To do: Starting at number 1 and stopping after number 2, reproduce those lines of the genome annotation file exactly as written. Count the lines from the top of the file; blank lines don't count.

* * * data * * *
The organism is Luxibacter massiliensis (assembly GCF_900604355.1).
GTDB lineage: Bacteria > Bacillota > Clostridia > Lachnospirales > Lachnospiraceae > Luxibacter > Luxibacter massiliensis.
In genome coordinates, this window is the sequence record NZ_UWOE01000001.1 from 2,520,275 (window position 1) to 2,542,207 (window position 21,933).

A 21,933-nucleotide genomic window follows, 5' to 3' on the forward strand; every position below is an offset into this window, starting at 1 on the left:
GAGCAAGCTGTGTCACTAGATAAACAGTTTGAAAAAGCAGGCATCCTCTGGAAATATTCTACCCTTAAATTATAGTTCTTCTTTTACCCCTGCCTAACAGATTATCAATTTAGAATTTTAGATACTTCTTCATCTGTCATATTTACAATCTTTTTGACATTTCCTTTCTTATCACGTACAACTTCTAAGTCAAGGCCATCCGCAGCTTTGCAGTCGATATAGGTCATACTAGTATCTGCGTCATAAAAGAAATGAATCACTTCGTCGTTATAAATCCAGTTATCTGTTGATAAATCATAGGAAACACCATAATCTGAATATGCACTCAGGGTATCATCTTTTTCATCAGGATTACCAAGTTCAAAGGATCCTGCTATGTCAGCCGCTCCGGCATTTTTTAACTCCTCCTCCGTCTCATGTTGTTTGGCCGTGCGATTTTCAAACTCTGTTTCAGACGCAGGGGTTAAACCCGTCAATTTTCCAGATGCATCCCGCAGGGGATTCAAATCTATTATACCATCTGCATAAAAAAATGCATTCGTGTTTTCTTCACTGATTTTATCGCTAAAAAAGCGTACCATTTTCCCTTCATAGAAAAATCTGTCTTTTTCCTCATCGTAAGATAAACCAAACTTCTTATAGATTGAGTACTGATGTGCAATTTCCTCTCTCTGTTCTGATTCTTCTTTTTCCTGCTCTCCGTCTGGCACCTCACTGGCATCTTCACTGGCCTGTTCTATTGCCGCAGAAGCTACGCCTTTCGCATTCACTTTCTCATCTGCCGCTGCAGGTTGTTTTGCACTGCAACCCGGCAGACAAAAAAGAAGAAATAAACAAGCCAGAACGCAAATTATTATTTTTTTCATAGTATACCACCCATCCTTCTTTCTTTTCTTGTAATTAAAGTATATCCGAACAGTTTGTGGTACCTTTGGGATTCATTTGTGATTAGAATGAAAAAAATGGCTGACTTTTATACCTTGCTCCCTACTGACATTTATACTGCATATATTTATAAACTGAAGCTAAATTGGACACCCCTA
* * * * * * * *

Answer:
The organism is Luxibacter massiliensis (assembly GCF_900604355.1).
GTDB lineage: Bacteria > Bacillota > Clostridia > Lachnospirales > Lachnospiraceae > Luxibacter > Luxibacter massiliensis.